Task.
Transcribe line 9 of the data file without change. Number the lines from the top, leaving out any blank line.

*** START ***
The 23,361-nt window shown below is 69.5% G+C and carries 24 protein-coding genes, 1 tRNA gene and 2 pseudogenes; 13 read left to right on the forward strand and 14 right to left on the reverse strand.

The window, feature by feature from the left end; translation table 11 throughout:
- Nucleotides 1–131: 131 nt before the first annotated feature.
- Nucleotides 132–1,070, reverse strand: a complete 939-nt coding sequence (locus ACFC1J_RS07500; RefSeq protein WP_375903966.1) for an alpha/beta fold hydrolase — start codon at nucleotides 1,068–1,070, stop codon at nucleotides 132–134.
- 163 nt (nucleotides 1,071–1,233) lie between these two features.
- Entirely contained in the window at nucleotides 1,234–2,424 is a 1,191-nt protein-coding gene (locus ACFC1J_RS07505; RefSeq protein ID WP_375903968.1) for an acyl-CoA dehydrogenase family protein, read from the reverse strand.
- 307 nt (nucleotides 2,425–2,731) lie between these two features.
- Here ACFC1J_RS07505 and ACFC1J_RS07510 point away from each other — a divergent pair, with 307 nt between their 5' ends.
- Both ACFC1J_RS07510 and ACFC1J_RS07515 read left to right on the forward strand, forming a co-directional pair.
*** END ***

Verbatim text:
- Both ACFC1J_RS07510 and ACFC1J_RS07515 read left to right on the forward strand, forming a co-directional pair.